Knives Out twists, turns and is full of secrets and lies as Getintothis’ Vikki Gregorich discovers.
Rian Johnson, the writer and director of Knives Out, is perhaps better known for his work on Star Wars: The Last Jedi.
Knives Out could not be more different than The Last Jedi, but when you consider his previous three films, Brick (2005), The Brother Bloom (2008) and Looper (2012), it’s evident that he’s someone who is unpredictable.
The whodunit focuses on the mysterious death of wealthy crime author and patriarch of the Thrombey family, Harlan (Christopher Plummer), on his 85th birthday.
The big sell is the starry ensemble cast playing the Thrombeys, all of whom have a motive to murder Harlan.
These include Jamie Lee Curtis, Chris Evans and Toni Collette, all stretching their comedy chops.
Playing against type are Don Johnson & Michael Shannon, and younger stars like Katherine Langford and Jaeden Martell hold their own against the bigger names.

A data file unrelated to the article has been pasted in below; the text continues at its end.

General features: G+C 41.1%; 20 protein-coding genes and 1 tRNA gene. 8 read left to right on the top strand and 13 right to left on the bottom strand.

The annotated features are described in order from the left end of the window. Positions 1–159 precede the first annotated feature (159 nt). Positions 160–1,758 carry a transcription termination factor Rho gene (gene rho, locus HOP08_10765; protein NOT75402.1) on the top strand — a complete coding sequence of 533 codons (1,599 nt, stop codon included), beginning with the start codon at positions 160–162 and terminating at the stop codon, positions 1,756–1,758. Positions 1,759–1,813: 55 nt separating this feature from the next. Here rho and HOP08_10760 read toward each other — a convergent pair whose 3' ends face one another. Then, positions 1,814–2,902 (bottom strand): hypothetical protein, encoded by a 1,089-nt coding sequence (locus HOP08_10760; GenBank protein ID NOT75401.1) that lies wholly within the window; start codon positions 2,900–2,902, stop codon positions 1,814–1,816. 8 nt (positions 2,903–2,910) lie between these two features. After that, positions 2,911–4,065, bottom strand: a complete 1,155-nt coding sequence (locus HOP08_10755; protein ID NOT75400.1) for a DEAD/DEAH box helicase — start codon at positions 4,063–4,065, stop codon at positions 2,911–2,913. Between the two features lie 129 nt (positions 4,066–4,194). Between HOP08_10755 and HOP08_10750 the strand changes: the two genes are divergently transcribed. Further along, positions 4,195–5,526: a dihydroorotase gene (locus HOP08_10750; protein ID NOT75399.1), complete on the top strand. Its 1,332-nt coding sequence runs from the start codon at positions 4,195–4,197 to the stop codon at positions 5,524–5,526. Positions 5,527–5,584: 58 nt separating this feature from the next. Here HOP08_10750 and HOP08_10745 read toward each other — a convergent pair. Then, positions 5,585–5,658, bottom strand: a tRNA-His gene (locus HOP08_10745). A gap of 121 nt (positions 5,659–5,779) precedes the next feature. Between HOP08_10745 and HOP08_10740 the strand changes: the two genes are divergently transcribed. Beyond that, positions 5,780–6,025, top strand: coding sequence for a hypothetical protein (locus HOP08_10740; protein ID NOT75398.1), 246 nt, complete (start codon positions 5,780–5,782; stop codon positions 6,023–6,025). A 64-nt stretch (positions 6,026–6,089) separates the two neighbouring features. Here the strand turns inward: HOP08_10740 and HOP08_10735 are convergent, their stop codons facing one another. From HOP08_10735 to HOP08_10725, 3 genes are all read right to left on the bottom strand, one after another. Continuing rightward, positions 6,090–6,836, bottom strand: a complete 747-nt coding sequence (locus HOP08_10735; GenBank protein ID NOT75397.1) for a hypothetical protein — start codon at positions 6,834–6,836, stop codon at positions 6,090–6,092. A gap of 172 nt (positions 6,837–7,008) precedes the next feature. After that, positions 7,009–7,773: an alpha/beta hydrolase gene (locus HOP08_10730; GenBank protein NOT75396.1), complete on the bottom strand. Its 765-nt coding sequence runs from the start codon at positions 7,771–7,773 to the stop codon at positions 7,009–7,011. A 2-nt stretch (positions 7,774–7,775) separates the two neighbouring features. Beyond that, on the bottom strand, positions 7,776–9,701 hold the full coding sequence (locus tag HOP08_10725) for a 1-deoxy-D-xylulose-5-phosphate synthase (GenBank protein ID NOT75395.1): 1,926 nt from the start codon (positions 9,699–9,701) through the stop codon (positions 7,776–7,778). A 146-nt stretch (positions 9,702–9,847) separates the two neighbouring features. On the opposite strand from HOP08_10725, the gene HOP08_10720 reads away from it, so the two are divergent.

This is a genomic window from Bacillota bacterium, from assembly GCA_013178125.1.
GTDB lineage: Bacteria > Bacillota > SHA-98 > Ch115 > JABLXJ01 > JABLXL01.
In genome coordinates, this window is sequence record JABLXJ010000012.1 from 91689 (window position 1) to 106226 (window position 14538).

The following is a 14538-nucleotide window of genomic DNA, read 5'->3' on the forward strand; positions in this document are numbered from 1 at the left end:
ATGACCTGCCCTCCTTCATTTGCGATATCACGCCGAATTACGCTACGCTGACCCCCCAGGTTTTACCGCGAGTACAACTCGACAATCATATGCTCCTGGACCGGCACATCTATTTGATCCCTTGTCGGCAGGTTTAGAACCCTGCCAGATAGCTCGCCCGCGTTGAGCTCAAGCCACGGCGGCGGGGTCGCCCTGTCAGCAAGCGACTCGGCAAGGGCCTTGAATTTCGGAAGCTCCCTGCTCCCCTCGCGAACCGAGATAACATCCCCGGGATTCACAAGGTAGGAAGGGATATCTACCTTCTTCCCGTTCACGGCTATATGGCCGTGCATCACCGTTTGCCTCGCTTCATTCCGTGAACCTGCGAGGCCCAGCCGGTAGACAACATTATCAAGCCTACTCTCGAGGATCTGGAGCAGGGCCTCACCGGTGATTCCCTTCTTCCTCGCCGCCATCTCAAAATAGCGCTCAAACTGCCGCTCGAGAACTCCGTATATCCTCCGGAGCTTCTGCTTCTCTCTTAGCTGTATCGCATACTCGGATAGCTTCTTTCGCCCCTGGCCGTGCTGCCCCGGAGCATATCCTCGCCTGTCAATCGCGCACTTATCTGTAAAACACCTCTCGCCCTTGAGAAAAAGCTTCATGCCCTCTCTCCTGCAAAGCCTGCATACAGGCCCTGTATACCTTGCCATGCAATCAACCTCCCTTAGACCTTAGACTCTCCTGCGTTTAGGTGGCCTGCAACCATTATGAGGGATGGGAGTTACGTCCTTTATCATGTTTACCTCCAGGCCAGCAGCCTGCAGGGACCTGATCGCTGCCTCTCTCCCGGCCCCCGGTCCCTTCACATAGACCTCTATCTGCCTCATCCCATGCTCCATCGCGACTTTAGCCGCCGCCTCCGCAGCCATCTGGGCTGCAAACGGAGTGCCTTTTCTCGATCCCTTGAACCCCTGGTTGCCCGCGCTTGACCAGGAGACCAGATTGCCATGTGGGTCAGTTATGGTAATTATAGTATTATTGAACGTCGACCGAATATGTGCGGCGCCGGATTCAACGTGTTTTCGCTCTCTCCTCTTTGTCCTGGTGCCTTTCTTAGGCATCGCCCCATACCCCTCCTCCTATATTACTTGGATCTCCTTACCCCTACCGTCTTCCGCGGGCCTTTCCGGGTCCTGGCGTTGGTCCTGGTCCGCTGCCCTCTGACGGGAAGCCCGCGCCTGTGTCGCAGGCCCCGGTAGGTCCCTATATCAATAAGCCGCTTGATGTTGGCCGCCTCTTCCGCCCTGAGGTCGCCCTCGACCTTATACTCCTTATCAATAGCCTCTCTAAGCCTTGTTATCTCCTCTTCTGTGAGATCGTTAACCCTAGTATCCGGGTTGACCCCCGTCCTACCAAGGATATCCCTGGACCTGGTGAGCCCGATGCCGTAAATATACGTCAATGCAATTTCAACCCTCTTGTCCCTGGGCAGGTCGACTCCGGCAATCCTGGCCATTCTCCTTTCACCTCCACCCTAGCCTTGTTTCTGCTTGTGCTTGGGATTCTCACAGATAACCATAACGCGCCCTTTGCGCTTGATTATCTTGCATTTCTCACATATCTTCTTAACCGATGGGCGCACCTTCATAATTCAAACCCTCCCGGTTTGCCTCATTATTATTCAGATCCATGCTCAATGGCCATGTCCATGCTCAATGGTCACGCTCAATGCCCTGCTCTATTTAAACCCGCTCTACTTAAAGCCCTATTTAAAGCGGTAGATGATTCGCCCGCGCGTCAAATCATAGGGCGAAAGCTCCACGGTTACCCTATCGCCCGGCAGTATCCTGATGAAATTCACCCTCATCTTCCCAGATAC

These roles, however, feel like cameos.
The main story arc hinges on the relationship between Benoit and the home help Marta Cabrera (Ana de Armas).
This is because she has an unusual personal problem, she vomits when she lies, and Benoit uses this to detect the lies of the family.
The rest of the film is twists and turns, secrets and lies, action and intrigue, and it’s funny; the cinema audience laughed out loud a lot, giving the performance a jolly tonal boost.
Knives Out feels like a palate cleanser for Rian Johnson, albeit with a clear love for the genre.
It’s slick, it’s funny, but the story isn’t quite clever enough to make it a classic.